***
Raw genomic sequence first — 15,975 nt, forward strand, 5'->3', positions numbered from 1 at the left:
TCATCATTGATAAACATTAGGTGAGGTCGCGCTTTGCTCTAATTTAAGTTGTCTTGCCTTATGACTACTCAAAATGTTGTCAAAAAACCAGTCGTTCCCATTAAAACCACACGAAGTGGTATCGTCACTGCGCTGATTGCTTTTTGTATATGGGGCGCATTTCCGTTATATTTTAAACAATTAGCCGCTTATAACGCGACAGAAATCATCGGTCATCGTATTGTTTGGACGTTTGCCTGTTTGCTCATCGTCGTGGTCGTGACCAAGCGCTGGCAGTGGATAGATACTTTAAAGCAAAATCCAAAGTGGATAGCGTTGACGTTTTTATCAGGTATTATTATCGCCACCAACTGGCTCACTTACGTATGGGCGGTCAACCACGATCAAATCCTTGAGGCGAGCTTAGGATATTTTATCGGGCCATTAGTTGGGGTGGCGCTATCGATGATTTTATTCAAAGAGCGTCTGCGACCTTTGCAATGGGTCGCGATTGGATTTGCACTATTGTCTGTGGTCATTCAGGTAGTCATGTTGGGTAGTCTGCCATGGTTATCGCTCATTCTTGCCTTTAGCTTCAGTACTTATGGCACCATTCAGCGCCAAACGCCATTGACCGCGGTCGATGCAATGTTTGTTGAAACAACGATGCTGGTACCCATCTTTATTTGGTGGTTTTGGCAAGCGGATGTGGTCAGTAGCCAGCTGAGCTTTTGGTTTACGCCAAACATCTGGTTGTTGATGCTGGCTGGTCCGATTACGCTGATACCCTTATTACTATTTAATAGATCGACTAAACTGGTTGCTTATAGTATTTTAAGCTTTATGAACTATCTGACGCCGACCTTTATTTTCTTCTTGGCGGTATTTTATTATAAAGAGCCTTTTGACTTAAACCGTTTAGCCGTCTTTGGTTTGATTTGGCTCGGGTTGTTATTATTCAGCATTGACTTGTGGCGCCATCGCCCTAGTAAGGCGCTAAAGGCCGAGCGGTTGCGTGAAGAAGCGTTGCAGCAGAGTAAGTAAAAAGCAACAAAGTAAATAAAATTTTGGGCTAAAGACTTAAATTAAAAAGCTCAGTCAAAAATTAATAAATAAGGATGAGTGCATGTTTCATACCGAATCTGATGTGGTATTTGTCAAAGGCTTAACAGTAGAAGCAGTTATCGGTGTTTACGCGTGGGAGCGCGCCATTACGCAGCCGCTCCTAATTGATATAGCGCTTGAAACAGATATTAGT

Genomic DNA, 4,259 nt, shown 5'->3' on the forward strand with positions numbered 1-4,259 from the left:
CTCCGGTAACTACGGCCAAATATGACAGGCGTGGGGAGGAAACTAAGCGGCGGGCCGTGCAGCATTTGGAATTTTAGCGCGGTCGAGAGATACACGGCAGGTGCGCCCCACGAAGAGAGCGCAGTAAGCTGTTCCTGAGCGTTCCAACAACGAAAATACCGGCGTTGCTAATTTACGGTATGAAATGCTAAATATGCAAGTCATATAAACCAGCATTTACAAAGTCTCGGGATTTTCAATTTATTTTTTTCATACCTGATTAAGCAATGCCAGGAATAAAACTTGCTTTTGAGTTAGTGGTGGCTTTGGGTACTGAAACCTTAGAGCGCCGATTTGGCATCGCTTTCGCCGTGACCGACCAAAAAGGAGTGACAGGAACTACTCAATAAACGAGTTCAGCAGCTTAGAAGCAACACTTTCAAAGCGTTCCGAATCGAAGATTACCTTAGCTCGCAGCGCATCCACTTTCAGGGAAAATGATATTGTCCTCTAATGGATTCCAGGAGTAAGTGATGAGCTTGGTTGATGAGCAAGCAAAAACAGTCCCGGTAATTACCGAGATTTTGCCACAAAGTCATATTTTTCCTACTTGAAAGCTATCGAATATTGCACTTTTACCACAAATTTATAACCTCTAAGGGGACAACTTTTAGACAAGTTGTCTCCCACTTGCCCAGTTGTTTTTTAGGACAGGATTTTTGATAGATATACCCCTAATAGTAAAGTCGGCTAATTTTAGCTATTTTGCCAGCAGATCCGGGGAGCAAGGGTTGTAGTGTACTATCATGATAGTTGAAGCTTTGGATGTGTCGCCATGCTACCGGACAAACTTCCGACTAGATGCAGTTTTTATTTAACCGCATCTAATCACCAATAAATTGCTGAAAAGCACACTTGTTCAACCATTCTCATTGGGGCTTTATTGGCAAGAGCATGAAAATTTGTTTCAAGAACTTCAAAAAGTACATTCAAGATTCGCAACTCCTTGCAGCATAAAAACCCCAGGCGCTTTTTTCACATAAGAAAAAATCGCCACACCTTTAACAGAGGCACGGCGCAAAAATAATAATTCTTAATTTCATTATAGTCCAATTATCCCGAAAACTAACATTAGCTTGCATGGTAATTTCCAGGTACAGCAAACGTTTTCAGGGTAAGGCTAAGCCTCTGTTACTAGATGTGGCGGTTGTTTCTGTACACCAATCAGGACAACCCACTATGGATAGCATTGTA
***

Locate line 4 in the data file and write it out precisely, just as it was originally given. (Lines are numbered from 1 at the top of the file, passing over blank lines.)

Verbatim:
CTCCGGTAACTACGGCCAAATATGACAGGCGTGGGGAGGAAACTAAGCGGCGGGCCGTGCAGCATTTGGAATTTTAGCGCGGTCGAGAGATACACGGCAGGTGCGCCCCACGAAGAGAGCGCAGTAAGCTGTTCCTGAGCGTTCCAACAACGAAAATACCGGCGTTGCTAATTTACGGTATGAAATGCTAAATATGCAAGTCATATAAACCAGCATTTACAAAGTCTCGGGATTTTCAATTTATTTTTTTCATACCTGATTAAGCAATGCCAGGAATAAAACTTGCTTTTGAGTTAGTGGTGGCTTTGGGTACTGAAACCTTAGAGCGCCGATTTGGCATCGCTTTCGCCGTGACCGACCAAAAAGGAGTGACAGGAACTACTCAATAAACGAGTTCAGCAGCTTAGAAGCAACACTTTCAAAGCGTTCCGAATCGAAGATTACCTTAGCTCGCAGCGCATCCACTTTCAGGGAAAATGATATTGTCCTCTAATGGATTCCAGGAGTAAGTGATGAGCTTGGTTGATGAGCAAGCAAAAACAGTCCCGGTAATTACCGAGATTTTGCCACAAAGTCATATTTTTCCTACTTGAAAGCTATCGAATATTGCACTTTTACCACAAATTTATAACCTCTAAGGGGACAACTTTTAGACAAGTTGTCTCCCACTTGCCCAGTTGTTTTTTAGGACAGGATTTTTGATAGATATACCCCTAATAGTAAAGTCGGCTAATTTTAGCTATTTTGCCAGCAGATCCGGGGAGCAAGGGTTGTAGTGTACTATCATGATAGTTGAAGCTTTGGATGTGTCGCCATGCTACCGGACAAACTTCCGACTAGATGCAGTTTTTATTTAACCGCATCTAATCACCAATAAATTGCTGAAAAGCACACTTGTTCAACCATTCTCATTGGGGCTTTATTGGCAAGAGCATGAAAATTTGTTTCAAGAACTTCAAAAAGTACATTCAAGATTCGCAACTCCTTGCAGCATAAAAACCCCAGGCGCTTTTTTCACATAAGAAAAAATCGCCACACCTTTAACAGAGGCACGGCGCAAAAATAATAATTCTTAATTTCATTATAGTCCAATTATCCCGAAAACTAACATTAGCTTGCATGGTAATTTCCAGGTACAGCAAACGTTTTCAGGGTAAGGCTAAGCCTCTGTTACTAGATGTGGCGGTTGTTTCTGTACACCAATCAGGACAACCCACTATGGATAGCATTGTA